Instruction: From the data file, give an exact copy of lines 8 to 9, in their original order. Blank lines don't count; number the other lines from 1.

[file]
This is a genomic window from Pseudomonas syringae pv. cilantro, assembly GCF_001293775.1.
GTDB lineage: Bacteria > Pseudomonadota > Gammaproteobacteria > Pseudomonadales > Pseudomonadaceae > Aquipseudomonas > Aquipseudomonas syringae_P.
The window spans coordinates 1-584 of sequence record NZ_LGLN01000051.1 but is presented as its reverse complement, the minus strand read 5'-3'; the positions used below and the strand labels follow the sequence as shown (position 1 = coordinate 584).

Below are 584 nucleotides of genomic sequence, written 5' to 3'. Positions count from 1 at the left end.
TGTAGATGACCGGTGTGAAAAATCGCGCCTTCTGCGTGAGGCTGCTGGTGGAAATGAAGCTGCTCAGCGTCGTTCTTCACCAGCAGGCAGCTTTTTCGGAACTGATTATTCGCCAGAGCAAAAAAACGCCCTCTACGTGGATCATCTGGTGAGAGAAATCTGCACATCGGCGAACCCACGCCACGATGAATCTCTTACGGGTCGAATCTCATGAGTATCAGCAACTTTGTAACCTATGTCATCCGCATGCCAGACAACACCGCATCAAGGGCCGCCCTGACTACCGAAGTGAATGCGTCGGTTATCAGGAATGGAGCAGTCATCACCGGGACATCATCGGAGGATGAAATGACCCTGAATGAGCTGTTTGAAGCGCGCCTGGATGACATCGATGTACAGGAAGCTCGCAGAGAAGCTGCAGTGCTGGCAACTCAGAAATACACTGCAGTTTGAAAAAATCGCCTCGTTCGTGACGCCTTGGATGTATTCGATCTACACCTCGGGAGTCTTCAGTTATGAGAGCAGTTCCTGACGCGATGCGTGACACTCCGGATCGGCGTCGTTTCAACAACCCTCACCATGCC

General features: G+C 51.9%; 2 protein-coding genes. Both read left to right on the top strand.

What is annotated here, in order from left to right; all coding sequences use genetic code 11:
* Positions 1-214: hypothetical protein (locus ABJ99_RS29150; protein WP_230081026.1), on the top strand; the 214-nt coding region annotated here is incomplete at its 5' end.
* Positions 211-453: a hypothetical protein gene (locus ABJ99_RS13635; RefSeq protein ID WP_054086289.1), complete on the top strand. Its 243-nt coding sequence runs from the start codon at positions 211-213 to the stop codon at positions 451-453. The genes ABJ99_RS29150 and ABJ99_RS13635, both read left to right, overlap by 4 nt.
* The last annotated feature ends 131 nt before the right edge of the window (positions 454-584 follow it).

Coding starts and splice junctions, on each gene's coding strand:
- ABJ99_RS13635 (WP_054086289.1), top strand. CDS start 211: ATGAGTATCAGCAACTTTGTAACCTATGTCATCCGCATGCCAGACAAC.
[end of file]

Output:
* Positions 1-214: hypothetical protein (locus ABJ99_RS29150; protein WP_230081026.1), on the top strand; the 214-nt coding region annotated here is incomplete at its 5' end.
* Positions 211-453: a hypothetical protein gene (locus ABJ99_RS13635; RefSeq protein ID WP_054086289.1), complete on the top strand. Its 243-nt coding sequence runs from the start codon at positions 211-213 to the stop codon at positions 451-453. The genes ABJ99_RS29150 and ABJ99_RS13635, both read left to right, overlap by 4 nt.